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MORNING REPORT

June 14, 1989|ALEENE MacMINN | Arts and entertainment reports from The Times, national and international news services and the nation's press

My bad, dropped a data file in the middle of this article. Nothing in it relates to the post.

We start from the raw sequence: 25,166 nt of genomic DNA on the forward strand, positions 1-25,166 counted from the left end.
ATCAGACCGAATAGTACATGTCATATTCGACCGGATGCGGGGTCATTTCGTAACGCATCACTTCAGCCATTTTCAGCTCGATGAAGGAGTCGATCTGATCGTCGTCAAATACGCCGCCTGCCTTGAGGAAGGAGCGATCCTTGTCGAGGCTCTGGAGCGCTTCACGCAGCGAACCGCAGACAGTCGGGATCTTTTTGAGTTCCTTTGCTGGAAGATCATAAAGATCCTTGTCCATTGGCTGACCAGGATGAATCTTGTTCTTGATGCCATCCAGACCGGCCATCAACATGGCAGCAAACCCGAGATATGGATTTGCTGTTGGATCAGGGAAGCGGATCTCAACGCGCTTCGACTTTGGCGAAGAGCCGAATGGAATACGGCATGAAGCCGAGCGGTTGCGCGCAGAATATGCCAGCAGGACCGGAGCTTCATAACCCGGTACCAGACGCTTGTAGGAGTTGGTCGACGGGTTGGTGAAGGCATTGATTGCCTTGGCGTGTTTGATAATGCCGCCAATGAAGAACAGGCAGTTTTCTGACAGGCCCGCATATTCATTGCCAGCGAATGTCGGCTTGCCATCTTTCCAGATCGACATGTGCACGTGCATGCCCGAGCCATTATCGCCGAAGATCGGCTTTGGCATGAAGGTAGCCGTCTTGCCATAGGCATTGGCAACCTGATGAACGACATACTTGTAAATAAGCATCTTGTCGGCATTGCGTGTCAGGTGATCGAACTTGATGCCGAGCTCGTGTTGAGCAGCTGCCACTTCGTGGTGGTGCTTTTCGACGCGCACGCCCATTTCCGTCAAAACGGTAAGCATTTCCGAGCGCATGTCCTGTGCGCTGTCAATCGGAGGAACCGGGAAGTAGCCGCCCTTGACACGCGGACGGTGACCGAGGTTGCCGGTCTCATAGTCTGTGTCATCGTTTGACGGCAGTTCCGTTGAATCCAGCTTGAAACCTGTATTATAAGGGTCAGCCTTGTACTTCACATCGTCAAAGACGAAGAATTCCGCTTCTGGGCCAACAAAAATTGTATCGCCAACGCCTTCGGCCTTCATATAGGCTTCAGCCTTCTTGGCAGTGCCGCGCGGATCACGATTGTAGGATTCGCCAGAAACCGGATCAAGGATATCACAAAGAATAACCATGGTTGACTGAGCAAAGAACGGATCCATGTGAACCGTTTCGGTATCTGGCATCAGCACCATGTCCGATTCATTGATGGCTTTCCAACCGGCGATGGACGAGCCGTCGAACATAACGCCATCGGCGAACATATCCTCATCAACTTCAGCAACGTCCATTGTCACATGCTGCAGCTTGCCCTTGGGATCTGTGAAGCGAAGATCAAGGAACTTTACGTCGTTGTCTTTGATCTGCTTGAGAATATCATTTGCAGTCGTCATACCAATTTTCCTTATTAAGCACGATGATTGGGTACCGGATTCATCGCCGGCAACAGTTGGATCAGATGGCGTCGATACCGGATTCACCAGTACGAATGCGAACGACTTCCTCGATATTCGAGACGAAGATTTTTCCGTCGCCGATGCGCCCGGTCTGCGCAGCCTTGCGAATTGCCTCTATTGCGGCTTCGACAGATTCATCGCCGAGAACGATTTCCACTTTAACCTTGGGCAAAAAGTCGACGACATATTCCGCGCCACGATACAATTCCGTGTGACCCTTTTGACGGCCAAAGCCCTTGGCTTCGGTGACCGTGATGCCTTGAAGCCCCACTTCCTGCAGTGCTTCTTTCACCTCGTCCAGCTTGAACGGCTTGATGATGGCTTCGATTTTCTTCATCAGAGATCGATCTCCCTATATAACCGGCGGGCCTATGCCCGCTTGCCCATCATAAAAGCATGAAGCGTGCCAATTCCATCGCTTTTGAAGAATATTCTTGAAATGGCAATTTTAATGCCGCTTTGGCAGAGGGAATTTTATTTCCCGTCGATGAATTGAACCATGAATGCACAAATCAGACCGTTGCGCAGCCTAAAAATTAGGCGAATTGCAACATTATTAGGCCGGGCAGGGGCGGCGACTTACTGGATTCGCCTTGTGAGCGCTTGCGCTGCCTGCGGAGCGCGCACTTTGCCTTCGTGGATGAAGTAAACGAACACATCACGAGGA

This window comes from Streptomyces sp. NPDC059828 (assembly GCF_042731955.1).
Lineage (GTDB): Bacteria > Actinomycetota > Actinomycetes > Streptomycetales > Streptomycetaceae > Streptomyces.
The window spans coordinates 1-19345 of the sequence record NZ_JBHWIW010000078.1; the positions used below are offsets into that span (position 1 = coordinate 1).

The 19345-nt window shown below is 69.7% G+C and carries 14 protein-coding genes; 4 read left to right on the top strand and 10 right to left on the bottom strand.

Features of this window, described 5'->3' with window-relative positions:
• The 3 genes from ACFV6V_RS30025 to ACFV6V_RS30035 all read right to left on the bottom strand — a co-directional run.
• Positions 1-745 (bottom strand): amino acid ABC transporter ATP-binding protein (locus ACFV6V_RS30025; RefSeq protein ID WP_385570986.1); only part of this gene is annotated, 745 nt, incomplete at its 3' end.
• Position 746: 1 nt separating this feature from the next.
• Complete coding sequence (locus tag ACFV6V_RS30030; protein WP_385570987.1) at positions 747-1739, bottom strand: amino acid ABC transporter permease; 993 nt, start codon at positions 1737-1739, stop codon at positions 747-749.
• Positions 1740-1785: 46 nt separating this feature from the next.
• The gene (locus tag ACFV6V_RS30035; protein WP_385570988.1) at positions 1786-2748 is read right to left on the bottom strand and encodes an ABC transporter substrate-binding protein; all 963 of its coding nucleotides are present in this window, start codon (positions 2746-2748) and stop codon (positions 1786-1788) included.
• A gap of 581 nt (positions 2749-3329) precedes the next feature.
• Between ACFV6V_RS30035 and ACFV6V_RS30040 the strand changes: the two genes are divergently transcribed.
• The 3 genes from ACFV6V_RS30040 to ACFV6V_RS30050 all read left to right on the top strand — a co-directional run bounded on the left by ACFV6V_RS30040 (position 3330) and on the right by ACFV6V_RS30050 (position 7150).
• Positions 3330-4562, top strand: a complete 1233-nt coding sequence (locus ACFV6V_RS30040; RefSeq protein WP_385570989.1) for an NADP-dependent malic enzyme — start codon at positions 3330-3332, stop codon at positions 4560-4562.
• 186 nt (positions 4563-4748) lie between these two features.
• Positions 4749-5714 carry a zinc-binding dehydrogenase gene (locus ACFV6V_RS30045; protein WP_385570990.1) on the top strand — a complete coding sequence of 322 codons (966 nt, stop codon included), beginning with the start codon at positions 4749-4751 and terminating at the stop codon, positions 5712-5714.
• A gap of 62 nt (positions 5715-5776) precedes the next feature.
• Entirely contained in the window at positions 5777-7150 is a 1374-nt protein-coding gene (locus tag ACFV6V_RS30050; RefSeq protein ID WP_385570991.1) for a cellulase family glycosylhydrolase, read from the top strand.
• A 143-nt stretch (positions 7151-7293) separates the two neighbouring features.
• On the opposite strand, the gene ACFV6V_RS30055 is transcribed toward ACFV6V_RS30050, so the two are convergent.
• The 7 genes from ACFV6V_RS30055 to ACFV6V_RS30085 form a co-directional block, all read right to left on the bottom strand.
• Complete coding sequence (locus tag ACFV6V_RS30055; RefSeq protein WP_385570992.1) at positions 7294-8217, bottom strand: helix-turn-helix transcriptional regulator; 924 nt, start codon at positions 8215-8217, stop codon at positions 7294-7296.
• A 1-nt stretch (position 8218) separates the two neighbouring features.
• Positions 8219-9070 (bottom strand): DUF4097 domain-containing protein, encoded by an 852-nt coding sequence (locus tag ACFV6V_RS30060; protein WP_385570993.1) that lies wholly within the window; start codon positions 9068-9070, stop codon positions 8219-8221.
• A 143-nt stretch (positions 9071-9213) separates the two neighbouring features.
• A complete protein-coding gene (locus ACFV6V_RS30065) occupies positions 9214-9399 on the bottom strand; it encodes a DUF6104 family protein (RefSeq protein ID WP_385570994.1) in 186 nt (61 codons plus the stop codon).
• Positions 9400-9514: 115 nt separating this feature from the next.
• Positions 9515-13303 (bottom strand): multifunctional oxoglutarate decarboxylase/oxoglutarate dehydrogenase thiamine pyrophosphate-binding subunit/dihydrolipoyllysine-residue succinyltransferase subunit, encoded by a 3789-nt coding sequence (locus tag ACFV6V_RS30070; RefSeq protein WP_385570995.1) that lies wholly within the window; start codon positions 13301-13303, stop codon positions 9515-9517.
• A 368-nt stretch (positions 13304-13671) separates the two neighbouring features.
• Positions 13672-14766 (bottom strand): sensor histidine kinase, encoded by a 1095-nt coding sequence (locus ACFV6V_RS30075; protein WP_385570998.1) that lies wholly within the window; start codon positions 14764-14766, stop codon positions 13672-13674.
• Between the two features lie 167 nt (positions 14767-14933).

With Paramount and Warner chasing Time, Hollywood seems to see a raider behind every tree these days. Earlier this week, for instance, several agents and producers were sure that Wall Street giant Carl Icahn was preparing to launch a new movie company called Arbitrage Productions, to be headed by former Imagine Films Entertainment president Tony Ludwig and producer Lee Caplin. "We're really not. We're not going to do anything at all," a source in Icahn's Mt. Kisco, N.Y., office insisted Tuesday. The individual, who declined to be identified, said Icahn briefly considered a fling at movie finance with Ludwig and Caplin--but only if he could put just 10% of his own money down to match guarantees from foreign buyers and studios covering 90% of the production and marketing budget for films in the $15 million range. Apparently, some friends at the big studios persuaded Icahn that it couldn't be done, although the financier is supposedly leaving the door open to individual projects if the terms are right. Icahn, who is worth about $1 billion according to Forbes Magazine, turned big profits in past years by buying and selling large stakes in Viacom and Gulf + Western, as Paramount's parent used to be called. Ludwig and Caplin couldn't be reached.

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